Minoru Utsugi had a tragic childhood but it has made him want only one thing from life and that is solitude. However sometimes you don’t get what you want in the way you expect and when yours isn’t the only wish being granted all sorts of things can happen.
I’d kind of determined a long time ago I wasn’t going to read the Sword Art Online books. I enjoyed the anime and I’m not really one to chase down the source material of things with a handful of exceptions. Still, I was curious about this series by the same author so when the first book came on sale I grabbed it. Still, hardcover only makes for an interesting reading experience and removing the jacket of the book leaves you with one of the ugliest plain blue books ever (horrible shade and absolutely plain save the spin) so you are stuck having to keep the jacket on while trying to read, leaving the book slipping about or the jacket flapping and all and all I’m just not a fan of actually reading hard cover books. I get they are good for collecting and look good on shelves but the actual reading experience isn’t great (sorry, I’ll leave the rest of that rant for another time along with the bruise I got when I fell asleep reading this and dropped the book on my forehead).
So, this first book in the series, focusing on Minoru’s encounter with a guy who will end up being called The Biter is kind of hard to discuss without plot spoilers. Basically, Minoru had an encounter three months before the start of this story with something that may or may not have been real and since then he’s gotten a bit faster at running and noticed a few other changes. Turns out his encounter was real and he wasn’t the only one to have had such an encounter. Most of this book deals with Minoru coming to terms with the fact that he has a power and that it is going to make him a target and there’s a lot of set-up for future stories going on even while the story around Minoru and The Biter is beautifully concluded in a single volume.
I wish more series would do this. This book tells a complete story in itself and gives the reader a great resolution to that story. The fact that this story takes place within a grander narrative is fine. Now I can choose whether I want to learn more about that larger narrative or not. This story worked fine stand-alone but also made me interested in that ongoing story. Such a great introduction to a series and there is so much potential for what they could do with this story (granted I kind of feel this is heading down the cliché team super hero path but there isn’t anything wrong with that in the end).
I really enjoyed the way the powers were explained and how they are linked (seemingly) to the characters’ desires prior to their encounters. I also like that there’s a lot not yet explained about them and that leaves all sorts of possibilities going forward. If I was to criticise one thing it would probably be the whole ruby/jet binary opposition thing they seem to be setting up as that seems to be making the story a very clear-cut good vs evil story rather than one where we have to consider the human motivation. Unless of course the colours were attracted to the people in the first place based on their inner desires in which case that could end up being fairly interesting. Either way, I’m not going to discuss the plot any further because it will just spoil what is a fairly interesting story.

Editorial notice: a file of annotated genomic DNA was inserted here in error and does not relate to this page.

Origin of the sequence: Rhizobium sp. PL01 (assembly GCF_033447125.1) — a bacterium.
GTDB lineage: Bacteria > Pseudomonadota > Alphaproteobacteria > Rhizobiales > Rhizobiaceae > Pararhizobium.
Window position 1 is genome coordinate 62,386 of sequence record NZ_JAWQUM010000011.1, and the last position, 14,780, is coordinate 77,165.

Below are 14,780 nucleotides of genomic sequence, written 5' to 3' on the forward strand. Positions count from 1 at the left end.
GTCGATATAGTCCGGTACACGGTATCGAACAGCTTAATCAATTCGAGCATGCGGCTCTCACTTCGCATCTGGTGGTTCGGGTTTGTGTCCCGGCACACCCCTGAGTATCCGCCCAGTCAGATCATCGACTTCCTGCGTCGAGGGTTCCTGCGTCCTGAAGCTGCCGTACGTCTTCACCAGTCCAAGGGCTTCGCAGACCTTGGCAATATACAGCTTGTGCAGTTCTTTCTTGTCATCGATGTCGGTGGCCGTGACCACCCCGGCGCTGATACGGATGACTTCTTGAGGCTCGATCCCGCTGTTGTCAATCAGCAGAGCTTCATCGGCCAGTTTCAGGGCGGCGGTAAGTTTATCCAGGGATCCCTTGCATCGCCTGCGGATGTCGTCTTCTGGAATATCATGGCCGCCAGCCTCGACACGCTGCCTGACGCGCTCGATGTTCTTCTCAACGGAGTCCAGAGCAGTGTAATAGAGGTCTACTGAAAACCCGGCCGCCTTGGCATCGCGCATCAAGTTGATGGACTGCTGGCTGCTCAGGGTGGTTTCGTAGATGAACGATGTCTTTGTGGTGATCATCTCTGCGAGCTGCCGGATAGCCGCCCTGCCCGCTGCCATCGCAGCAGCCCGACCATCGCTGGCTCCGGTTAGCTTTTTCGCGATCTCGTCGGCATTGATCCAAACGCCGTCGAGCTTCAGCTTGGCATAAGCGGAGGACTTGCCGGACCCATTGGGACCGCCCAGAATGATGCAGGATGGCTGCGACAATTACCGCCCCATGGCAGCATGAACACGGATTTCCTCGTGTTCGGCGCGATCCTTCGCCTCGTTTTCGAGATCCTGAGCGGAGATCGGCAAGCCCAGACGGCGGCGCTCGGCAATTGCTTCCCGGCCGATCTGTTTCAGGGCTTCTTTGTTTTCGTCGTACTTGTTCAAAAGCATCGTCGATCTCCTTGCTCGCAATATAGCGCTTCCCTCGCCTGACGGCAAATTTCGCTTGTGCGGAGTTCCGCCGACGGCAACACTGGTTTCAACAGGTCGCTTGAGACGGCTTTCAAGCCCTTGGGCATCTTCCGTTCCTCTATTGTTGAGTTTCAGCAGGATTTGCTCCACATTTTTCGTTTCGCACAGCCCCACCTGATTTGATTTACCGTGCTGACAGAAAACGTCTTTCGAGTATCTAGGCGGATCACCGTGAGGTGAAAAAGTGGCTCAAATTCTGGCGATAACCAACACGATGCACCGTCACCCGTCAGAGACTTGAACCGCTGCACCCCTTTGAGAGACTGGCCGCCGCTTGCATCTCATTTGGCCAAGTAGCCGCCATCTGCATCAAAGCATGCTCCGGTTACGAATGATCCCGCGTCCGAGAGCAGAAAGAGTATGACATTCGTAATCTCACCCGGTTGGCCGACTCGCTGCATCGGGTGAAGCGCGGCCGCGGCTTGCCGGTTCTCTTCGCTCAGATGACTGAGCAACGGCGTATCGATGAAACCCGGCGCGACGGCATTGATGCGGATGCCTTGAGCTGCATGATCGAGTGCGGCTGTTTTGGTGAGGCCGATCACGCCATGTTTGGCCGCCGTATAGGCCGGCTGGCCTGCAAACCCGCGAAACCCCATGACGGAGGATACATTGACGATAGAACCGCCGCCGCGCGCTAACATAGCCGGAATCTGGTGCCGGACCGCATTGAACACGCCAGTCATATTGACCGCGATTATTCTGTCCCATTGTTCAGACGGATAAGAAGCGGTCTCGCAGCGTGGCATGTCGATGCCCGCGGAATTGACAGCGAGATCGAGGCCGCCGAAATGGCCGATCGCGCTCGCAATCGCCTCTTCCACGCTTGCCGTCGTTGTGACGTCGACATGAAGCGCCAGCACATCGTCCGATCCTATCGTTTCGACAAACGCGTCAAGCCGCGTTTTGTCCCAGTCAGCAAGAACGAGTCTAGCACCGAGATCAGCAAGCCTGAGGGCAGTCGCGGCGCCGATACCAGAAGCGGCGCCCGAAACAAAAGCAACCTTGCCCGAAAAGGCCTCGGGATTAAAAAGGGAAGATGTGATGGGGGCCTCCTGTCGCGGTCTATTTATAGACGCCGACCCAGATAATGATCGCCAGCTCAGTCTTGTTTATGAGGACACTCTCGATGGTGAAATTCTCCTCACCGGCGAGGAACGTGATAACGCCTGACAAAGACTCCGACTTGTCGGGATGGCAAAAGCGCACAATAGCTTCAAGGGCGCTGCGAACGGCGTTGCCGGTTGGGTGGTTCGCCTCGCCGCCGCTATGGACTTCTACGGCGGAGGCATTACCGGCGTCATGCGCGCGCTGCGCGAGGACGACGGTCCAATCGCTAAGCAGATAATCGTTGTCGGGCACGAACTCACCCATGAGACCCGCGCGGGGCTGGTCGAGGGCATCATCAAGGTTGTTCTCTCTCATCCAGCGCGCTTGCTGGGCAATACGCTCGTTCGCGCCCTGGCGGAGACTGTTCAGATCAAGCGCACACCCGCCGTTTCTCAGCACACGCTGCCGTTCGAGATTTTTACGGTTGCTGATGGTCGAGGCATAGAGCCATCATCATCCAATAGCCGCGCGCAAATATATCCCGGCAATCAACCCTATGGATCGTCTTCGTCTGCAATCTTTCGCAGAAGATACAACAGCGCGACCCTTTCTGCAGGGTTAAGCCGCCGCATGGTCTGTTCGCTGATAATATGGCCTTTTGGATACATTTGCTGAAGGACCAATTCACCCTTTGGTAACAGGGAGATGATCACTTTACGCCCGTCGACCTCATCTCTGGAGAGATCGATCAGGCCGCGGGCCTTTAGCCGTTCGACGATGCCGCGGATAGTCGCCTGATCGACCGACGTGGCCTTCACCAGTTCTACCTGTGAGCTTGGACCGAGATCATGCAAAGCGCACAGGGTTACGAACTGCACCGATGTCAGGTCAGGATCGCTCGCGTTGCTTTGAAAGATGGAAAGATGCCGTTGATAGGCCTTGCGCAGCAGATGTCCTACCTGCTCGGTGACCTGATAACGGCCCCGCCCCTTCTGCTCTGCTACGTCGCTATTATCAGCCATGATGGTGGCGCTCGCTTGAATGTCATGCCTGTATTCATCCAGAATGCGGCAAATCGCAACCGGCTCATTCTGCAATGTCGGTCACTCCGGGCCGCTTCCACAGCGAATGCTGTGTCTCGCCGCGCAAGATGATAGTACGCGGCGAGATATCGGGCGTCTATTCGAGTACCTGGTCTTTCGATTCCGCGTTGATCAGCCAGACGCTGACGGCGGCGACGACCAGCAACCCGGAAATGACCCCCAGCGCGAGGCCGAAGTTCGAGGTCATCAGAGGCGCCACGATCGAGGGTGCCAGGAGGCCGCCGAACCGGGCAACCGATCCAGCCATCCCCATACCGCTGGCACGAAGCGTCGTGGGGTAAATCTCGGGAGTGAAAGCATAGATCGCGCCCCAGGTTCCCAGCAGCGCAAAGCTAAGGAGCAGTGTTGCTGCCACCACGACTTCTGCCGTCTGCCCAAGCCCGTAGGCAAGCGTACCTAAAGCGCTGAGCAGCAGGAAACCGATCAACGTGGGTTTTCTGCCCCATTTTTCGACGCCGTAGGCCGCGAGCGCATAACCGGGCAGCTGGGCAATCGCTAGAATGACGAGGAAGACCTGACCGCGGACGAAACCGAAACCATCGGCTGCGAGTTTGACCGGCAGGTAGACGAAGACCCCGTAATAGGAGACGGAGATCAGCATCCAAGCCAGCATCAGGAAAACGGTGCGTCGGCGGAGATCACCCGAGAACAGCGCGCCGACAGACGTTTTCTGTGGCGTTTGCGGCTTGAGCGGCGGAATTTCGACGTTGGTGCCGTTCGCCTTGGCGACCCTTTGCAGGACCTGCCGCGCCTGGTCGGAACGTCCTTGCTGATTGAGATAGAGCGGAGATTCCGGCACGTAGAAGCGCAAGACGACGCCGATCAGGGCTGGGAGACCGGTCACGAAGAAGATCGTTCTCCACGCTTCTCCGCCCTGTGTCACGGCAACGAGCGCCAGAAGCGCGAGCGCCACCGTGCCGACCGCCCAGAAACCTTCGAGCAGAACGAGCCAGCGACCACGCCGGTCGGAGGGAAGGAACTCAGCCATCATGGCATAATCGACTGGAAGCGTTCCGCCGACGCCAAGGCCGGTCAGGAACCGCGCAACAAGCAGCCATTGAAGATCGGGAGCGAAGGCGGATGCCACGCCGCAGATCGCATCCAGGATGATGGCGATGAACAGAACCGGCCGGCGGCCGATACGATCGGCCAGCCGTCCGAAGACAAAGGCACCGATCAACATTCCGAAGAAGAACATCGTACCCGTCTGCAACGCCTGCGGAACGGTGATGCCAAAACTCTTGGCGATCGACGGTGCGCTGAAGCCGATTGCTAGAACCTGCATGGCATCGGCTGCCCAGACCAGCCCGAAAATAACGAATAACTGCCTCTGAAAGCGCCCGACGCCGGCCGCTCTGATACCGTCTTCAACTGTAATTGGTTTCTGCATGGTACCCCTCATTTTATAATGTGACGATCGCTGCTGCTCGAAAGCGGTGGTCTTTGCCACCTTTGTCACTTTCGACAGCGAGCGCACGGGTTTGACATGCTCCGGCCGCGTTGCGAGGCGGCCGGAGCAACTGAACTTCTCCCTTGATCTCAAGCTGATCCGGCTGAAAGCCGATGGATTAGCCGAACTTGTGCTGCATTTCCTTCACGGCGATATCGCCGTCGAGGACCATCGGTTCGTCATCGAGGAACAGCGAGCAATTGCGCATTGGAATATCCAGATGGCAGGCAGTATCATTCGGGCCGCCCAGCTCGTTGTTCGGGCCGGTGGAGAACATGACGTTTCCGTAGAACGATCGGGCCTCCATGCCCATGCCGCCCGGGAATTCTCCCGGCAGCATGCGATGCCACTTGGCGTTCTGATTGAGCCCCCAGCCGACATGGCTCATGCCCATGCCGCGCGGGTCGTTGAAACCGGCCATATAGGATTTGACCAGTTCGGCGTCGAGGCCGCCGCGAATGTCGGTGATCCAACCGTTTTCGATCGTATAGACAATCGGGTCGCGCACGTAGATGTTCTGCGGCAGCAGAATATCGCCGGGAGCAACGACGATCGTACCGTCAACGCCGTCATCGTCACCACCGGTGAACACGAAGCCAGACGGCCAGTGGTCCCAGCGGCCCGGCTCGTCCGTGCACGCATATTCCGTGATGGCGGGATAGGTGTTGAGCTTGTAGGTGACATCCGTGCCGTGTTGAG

From a writing point of view, this is pretty well done. There is definitely a reliance on some cliché patterns with the main character having your standard entire family killed back story and then the attachment to the older ‘sister’ who took him in (setting up damsel in distress material). In the absence of a childhood friend there’s the runner from his school who attempts to befriend him and then serves much the same purpose that a childhood friend would. Basically outside of Minoru and the Biter no one else really gets any kind of depth or development as a character. There’s also this odd fixation on small scenes that reinforce Minoru’s character but seem to serve little other narrative purpose. For instance the scene in the convenience store where Minoru ends up giving a boy a few yen to make up the tax difference on a set of cards. There’s a lot of time put into that scene, and while there is a character purpose behind it, it also doesn’t seem enough to justify the words spent on it. However, for the most part the dialogue works well, the descriptions are sufficient, and the story flows along quite well most of the time.
One thing I would have liked is for The Biter to be more of a character. We do get the back story and we learn quite a bit about this character, including why he seems so far gone and crazy, but he really isn’t a particularly satisfying opponent given his own nature is pretty self-destructive in the first place. Admittedly, his power vs Minoru’s is a great way to show off Minoru’s capabilities and just how impressive his isolation is but it would have been nice to see a villain with a bit more wits about him and a little less self-indulgence. This is a minor complaint though in what is a pretty solid story.
All and all, I’m glad I picked this up and I will have a read of the second book. I’m not sure if I will enjoy where the story intends to go next but I’m definitely curious enough to give it a go and even if I don’t end up liking the second book, this first book is a good story as a stand alone.
If you’ve had a chance to read The Isolator I would love to know your thoughts on it.
Thanks for reading.
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